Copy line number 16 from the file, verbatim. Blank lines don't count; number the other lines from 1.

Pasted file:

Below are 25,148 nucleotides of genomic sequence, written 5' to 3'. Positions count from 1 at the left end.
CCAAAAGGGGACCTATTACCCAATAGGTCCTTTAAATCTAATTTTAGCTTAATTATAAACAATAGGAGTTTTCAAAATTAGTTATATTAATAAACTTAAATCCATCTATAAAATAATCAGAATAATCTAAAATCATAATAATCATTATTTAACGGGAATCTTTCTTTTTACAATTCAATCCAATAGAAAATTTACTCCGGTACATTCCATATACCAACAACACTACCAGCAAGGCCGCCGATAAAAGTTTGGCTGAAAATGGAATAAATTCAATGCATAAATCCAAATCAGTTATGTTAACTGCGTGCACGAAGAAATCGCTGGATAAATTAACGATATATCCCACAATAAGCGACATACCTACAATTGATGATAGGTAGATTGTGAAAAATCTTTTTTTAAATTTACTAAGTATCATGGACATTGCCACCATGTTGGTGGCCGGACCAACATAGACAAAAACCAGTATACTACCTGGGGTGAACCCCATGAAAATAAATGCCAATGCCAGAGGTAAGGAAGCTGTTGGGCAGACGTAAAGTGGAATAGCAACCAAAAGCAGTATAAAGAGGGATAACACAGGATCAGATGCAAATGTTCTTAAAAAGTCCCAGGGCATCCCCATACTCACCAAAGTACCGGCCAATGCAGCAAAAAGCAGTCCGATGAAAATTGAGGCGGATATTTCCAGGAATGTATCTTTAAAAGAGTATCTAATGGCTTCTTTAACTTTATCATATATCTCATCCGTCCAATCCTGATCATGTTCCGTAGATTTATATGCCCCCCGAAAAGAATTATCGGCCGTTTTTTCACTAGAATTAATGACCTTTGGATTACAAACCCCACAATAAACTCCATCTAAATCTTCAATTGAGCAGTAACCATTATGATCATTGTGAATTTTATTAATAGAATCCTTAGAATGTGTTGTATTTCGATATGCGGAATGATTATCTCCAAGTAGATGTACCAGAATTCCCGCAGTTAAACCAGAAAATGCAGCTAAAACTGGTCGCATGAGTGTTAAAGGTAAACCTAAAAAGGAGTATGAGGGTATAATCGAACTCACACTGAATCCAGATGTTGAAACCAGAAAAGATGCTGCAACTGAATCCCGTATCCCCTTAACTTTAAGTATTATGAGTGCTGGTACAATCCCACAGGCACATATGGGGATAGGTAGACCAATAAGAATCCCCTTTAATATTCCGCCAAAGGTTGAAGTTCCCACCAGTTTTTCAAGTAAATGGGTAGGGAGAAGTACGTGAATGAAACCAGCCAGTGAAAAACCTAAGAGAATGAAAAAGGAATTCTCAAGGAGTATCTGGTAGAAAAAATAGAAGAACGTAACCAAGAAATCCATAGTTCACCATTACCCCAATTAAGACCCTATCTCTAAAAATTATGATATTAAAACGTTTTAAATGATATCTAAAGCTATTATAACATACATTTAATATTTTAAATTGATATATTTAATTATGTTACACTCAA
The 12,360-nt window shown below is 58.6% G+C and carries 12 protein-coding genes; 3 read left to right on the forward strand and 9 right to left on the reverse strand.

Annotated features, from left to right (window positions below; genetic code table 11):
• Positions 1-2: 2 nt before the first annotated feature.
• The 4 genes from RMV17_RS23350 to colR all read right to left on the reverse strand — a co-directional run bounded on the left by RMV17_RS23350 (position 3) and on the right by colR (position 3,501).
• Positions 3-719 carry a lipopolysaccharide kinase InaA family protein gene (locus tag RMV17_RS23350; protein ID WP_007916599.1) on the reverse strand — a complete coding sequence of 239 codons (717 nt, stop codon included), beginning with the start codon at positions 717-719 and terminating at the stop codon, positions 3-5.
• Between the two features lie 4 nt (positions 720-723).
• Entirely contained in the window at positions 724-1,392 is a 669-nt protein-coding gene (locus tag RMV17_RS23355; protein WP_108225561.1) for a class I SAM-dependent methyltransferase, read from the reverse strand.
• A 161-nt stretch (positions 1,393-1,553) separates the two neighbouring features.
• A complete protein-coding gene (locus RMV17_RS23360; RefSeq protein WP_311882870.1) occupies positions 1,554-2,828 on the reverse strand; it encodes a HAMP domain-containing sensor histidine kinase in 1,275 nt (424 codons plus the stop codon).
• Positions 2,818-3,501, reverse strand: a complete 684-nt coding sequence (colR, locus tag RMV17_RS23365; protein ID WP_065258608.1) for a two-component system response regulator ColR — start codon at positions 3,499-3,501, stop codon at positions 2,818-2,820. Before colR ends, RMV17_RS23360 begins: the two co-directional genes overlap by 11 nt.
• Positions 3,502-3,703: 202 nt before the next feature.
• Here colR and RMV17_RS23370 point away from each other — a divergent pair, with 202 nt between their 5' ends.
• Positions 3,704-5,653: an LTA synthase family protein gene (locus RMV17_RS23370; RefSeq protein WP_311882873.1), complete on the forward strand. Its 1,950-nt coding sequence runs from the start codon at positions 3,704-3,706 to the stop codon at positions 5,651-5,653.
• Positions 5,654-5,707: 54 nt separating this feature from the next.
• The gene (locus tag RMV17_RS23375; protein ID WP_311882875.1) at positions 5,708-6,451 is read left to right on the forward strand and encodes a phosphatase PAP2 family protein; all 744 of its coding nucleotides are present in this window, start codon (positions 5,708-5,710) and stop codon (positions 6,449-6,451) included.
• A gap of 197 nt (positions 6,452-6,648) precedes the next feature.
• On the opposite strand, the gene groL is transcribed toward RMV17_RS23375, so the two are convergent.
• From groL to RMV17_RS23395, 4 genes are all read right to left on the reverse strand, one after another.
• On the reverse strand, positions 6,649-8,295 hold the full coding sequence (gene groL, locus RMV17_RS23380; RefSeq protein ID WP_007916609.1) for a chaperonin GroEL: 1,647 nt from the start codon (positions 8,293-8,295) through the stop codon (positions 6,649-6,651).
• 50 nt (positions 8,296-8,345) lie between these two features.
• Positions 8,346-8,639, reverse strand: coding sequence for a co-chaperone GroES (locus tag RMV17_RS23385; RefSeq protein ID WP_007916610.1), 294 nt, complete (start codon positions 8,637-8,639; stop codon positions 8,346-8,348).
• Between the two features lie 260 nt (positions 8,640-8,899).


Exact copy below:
• Positions 5,654-5,707: 54 nt separating this feature from the next.